In the last quarter of 2018 North American stocks plunged into “correction” territory, beginning with a freefall in October. Markets reacted to another U.S. interest rate hike, while trade tensions, signs of slowing global economic growth, plummeting oil prices and political turmoil in Europe put pressure on equities, too. Increased volatility sent markets spinning during the final months of the year.
In Canada, the health-care sector posted the biggest absolute decline, as cannabis stocks plunged in the weeks following marijuana legalization.
Canada’s S&P/TSX Composite Index dropped by 10.1 percent – falling to its lowest level since mid-2016 – while the S&P 500 Composite Index and the Dow Jones Industrial Average declined by 8.7 percent and 6.9 percent, respectively, in Canadian dollar terms. In a rush to safety, and perhaps in an attempt to preserve gains going into year-end, defensive market sectors gold, the U.S. dollar, and other safe-haven assets all outperformed. The stronger U.S. dollar and weaker oil prices pushed the loonie steadily lower through the quarter.
In Canada, the health-care sector posted the biggest absolute decline, as cannabis stocks plunged in the weeks following marijuana legalization. It was the energy sector, though, that weighed heaviest on index performance. The price of West Texas Intermediate crude (WTI) hit a four-year high in early October, then went into a steady slide that saw it shed over 40 percent of its value. Western Canadian Select (WCS) fell below US$15 a barrel, the lowest level since the depths of the 2015/2016 oil shock.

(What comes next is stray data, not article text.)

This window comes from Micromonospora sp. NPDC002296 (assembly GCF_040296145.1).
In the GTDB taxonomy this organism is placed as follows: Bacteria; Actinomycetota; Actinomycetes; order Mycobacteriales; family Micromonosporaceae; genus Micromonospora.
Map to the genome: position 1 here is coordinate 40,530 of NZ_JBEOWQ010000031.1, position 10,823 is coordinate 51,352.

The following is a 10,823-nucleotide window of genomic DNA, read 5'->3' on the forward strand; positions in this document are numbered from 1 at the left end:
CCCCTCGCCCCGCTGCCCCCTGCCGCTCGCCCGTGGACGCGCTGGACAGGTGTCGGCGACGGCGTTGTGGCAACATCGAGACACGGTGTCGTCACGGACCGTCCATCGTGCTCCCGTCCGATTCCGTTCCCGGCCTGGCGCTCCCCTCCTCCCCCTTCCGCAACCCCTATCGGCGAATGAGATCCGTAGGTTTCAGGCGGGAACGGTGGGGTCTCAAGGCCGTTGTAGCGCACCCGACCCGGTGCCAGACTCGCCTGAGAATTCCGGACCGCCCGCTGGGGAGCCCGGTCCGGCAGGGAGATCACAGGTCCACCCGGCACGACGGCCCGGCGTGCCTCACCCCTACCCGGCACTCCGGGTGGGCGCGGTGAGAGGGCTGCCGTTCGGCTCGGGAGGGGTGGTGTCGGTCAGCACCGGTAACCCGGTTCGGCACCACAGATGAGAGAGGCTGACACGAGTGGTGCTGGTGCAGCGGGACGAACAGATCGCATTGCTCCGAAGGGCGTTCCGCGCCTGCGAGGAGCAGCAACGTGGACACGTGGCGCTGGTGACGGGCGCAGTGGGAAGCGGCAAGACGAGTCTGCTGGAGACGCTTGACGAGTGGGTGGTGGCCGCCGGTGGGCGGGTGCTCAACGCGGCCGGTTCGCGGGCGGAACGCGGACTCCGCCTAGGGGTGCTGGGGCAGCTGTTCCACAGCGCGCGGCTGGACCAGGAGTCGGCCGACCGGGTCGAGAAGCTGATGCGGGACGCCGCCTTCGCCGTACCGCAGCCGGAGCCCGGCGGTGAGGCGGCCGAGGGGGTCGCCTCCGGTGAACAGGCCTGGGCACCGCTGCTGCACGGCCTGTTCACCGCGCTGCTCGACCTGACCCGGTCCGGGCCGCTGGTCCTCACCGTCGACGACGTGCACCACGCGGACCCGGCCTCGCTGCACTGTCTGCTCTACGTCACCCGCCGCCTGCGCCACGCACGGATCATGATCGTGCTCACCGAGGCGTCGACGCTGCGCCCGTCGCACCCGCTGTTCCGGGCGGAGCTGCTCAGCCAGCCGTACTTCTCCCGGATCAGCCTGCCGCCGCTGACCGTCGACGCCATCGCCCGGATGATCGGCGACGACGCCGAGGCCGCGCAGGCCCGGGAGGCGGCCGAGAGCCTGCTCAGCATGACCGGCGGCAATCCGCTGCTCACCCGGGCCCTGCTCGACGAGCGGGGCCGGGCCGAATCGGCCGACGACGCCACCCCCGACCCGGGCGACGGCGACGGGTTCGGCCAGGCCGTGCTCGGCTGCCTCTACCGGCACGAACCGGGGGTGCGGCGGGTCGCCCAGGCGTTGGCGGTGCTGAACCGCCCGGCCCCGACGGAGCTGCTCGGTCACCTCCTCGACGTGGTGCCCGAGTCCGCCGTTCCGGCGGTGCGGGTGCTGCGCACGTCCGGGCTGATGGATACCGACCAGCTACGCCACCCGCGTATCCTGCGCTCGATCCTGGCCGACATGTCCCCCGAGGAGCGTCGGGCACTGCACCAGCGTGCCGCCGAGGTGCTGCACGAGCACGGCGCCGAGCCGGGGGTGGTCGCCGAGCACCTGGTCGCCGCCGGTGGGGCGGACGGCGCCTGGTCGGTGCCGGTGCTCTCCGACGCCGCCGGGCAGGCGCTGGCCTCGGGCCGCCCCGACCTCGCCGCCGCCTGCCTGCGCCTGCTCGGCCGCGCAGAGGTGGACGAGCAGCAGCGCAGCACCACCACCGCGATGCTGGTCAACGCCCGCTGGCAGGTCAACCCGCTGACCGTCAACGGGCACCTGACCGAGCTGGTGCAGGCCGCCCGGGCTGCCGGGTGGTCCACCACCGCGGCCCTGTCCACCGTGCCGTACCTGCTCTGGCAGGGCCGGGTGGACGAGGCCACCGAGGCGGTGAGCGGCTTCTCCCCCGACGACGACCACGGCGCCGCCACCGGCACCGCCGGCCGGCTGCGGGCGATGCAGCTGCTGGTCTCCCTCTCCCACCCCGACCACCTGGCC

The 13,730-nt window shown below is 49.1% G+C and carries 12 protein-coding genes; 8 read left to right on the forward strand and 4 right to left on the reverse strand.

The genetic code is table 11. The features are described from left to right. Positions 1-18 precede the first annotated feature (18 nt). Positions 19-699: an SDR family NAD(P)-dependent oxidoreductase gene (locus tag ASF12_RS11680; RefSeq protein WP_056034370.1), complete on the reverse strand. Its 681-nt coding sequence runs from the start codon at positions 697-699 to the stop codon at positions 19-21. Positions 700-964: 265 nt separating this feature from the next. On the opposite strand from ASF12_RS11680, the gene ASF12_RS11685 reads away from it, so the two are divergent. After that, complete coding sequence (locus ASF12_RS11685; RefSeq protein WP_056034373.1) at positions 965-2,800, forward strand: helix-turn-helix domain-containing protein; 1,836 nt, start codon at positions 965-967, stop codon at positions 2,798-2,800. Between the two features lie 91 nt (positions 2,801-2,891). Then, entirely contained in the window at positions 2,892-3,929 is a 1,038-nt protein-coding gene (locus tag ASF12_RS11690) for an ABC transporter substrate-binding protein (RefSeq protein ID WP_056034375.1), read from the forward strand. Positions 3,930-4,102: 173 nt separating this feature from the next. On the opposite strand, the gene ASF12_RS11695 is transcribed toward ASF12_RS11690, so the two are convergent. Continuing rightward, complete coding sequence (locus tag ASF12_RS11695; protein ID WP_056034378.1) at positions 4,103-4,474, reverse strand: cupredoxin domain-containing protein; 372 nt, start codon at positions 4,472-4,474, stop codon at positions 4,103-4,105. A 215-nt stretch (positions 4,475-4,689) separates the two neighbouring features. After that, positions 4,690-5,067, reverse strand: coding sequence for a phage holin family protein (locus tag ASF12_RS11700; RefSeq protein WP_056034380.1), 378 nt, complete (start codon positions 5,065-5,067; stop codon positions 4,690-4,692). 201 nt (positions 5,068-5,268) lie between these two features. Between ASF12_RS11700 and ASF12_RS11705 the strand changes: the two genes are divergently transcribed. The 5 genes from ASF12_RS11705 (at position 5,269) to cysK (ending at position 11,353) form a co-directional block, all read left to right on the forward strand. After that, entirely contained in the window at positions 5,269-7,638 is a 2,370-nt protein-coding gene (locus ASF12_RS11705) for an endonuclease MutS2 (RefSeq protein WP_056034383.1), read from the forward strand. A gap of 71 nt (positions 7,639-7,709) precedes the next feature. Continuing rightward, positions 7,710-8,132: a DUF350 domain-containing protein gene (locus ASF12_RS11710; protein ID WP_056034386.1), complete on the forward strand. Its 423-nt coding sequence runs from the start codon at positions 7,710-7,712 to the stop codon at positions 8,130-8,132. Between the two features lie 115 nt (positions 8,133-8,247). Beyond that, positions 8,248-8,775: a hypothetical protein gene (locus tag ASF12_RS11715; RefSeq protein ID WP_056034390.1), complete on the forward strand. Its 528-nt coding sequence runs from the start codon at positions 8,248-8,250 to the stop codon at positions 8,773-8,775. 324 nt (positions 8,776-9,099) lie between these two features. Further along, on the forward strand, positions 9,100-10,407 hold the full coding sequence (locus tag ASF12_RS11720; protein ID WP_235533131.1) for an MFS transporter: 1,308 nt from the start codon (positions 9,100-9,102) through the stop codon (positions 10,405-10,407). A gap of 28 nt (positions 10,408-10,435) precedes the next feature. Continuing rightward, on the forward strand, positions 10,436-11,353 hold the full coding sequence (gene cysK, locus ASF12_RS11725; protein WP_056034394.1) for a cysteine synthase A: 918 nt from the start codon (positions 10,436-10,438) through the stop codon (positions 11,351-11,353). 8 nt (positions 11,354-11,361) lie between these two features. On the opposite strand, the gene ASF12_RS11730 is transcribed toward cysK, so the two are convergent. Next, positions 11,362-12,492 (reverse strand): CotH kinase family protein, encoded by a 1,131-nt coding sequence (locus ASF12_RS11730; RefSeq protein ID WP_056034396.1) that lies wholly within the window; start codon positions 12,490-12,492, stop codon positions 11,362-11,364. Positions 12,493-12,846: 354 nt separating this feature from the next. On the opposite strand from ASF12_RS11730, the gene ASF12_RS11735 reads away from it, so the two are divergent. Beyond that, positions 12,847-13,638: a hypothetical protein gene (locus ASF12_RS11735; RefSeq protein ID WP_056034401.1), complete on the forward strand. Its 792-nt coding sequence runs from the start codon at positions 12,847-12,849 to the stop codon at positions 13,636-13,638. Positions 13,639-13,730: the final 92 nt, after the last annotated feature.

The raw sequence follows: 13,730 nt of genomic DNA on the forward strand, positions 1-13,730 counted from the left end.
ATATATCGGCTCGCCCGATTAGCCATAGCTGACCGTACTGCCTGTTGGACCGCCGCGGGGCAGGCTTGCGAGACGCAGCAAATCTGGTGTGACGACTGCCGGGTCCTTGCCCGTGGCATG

The industrials and consumer discretionary sectors, both economically sensitive sectors, were also hit hard by growing economic uncertainty. A rotation to defensive sectors pushed staples and communications services to gains, while higher gold prices lifted the materials sector.
Among S&P 500 sectors, staples and real estate outperformed, but declined nonetheless. Only the utilities sector managed to remain in the black. As in Canada, energy stocks posted the worst performance, with industrials, consumer discretionary and technology not far behind.
Most international markets fell alongside their North American counterparts with the MSCI World Index dropping by 8.6 percent, the MSCI Asia Pacific declining by 6 percent and the MSCI Europe falling by 7.9 percent, all in Canadian dollar terms. Emerging markets outperformed the global aggregates for the quarter, as rapidly retreating U.S. interest rates began to soften the U.S. dollar, whose strength had been a headwind for developing economies all year.
Both the U.S. Federal Reserve and the Bank of Canada raised their benchmark interest rates during the quarter, but government bond yields fell sharply as investors became increasingly concerned about the weakening economic growth outlook. Government bonds in Canada and the U.S. delivered positive returns for the quarter as interest rates retreated. However, growing credit risk caused corporate spreads to widen and corporate bonds to underperform. High-yield bonds also saw significant losses as investors fled to safer assets.